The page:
Obedience To Authority
Stanley Milgram study, pushing people to administer shocks to subjects.
He found that an average, presumably normal group of New Haven, Connecticut, residents would readily inflict very painful and perhaps even harmful electric shocks on innocent victims. The subjects believed they were part of an experiment supposedly dealing with the relationship between punishment and learning. An experimenter - who used no Coercive powers beyond a stern aura of mechanical and vacant-eyed efficiency - instructed participants to shock a learner by pressing a lever on a machine each time the learner made a mistake on a word-matching task. Each subsequent error led to an increase in the intensity of the shock in 15-volt increments, from 15 to 450 volts.
In actuality, the shock box was a well-crafted prop and the learner an actor who did not actually get shocked. The result: A majority of the subjects continued to obey to the end - believing they were delivering 450 volt shocks - simply because the experimenter commanded them to. Although subjects were told about the deception afterward, the experience was a very real and powerful one for them during the laboratory hour itself.
Whoops? In 2012, Australian psychologist Gina Perry investigated Milgram's data and writings and concluded that Milgram had manipulated the results, and that there was "troubling mismatch between (published) descriptions of the experiment and evidence of what actually transpired." She wrote that "only half of the people who undertook the experiment fully believed it was real and of those, 66% disobeyed the experimenter". She described her findings as "an unexpected outcome" that "leaves social psychology in a difficult situation." https://en.wikipedia.org/wiki/Milgram_experiment#Validity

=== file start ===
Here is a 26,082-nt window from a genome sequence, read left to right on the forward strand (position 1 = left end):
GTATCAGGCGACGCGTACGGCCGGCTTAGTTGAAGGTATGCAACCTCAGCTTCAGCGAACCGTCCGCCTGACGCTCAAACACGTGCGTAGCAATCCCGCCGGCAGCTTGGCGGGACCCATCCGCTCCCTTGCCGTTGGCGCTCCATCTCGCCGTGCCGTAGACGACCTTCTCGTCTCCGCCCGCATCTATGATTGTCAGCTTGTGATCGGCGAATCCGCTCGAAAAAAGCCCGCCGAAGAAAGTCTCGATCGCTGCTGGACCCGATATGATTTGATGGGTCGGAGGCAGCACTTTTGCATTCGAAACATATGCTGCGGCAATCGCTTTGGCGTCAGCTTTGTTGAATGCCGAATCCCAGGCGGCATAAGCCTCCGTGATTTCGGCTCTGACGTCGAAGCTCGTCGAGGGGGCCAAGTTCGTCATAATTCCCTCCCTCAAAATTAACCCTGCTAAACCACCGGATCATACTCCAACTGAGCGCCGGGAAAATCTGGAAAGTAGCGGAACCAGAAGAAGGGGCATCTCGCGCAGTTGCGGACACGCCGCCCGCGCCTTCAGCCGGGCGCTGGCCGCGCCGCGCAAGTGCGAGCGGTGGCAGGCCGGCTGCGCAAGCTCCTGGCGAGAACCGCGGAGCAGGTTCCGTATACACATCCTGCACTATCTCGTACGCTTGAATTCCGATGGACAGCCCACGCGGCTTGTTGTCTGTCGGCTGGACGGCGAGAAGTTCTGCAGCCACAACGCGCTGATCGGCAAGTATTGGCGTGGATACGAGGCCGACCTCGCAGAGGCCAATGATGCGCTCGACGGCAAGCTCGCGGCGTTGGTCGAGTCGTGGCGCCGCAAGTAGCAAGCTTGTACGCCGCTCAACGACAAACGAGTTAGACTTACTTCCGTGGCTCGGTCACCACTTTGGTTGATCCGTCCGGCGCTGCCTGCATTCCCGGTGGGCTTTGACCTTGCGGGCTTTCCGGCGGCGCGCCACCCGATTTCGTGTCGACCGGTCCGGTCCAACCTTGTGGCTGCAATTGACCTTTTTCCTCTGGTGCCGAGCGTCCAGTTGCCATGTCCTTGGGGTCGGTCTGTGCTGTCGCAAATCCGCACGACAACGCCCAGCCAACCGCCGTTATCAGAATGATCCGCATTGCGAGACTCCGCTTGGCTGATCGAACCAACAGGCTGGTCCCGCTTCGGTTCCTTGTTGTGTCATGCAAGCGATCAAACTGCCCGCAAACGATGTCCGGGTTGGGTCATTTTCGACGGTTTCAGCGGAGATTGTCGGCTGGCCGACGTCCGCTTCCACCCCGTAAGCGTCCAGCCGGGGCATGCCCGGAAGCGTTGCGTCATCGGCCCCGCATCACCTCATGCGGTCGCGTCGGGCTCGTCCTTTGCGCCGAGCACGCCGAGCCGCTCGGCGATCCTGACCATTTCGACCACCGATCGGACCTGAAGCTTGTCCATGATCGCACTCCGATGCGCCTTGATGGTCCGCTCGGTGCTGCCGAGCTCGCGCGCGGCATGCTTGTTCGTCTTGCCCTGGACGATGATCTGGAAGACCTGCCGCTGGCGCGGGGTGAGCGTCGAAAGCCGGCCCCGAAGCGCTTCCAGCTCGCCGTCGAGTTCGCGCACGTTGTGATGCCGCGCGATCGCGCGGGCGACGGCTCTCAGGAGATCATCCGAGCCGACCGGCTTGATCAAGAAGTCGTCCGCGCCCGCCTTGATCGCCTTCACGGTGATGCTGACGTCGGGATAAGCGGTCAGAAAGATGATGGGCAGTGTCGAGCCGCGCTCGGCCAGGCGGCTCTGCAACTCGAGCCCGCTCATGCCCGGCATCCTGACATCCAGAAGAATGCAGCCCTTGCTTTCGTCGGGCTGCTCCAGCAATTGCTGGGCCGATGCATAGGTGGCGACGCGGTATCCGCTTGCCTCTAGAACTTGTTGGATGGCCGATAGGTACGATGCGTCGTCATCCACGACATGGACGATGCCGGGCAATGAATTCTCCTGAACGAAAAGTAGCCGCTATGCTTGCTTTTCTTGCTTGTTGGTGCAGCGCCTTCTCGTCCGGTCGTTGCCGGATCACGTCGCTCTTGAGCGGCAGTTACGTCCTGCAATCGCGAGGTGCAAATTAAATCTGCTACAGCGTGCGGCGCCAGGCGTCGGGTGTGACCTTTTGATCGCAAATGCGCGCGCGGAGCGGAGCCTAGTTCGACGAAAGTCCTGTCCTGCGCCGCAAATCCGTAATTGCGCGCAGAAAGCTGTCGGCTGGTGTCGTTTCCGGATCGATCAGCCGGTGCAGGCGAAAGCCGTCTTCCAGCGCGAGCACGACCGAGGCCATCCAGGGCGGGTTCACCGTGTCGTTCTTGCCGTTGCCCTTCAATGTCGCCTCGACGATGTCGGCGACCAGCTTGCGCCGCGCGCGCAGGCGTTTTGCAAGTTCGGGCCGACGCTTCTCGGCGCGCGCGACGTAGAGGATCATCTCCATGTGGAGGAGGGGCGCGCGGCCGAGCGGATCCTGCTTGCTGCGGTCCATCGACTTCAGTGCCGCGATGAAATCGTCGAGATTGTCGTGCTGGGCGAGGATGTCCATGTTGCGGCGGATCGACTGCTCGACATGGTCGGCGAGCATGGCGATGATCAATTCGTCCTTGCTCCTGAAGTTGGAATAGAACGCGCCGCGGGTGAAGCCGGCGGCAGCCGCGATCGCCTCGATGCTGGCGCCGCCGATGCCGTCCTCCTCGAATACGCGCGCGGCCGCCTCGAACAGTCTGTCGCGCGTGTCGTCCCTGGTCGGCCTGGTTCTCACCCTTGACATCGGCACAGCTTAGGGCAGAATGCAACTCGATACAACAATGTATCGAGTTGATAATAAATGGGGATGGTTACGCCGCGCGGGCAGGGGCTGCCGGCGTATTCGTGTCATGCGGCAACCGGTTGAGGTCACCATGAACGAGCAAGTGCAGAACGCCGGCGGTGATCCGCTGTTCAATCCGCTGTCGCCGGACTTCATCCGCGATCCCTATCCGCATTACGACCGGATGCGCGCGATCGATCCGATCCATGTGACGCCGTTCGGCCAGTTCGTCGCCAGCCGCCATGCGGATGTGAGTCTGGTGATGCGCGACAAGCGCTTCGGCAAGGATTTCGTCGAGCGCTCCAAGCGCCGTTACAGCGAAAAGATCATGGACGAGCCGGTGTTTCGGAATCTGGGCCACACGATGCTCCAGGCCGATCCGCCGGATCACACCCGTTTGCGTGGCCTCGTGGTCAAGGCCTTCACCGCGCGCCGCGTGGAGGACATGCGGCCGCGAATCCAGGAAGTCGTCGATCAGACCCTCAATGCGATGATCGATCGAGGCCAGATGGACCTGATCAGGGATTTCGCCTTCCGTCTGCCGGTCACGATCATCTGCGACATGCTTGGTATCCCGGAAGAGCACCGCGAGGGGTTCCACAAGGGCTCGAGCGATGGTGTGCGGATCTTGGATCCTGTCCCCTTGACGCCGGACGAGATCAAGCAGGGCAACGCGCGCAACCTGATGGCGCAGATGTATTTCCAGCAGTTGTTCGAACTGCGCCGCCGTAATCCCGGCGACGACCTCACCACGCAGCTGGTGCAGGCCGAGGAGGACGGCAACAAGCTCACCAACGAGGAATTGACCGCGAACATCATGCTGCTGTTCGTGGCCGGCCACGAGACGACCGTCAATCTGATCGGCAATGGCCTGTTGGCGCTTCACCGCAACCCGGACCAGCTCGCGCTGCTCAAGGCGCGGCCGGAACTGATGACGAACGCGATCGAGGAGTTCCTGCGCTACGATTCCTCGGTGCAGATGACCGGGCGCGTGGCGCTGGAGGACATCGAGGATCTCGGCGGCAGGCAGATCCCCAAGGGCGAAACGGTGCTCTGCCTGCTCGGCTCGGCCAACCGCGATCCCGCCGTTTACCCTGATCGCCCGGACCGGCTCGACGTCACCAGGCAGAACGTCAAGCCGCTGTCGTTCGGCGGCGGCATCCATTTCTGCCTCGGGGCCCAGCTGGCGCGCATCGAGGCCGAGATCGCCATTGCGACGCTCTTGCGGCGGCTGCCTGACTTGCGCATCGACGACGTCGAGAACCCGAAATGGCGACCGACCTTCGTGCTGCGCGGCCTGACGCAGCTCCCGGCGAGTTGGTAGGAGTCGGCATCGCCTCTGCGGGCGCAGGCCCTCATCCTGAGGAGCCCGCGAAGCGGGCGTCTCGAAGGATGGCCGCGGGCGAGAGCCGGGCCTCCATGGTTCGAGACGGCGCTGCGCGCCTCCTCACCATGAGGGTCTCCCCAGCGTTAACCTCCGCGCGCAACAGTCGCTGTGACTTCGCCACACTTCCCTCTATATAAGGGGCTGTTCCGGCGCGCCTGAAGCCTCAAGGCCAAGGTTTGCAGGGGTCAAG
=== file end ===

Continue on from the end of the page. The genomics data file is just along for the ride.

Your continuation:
Was replicated in 2009 by Jerry Burger. Contrary to expectation, participants who saw a confederate refuse the experimenter's instructions obeyed as often as those who saw no model. Men and women did not differ in their rates of obedience, but there was some evidence that individual differences in empathic concern and desire for control affected participants' responses.
2017: replicated again, in Poland. Importantly, unlike previous Milgram replications, this study put women in the shock-receiving, or “learner” role. “We thought that shocking a woman with electricity is a more urgent violation of cultural norms than shocking a man with electricity,” Dariusz Doliński, a co-author of the study, writes via email. “Traditional European and North American norms (collectively ‘Western’) assume that men are obliged to behave nobly toward women, and thus to avoid causing them harm, both in word and in deed.”
Also "interesting" is the Stanford Prison Experiment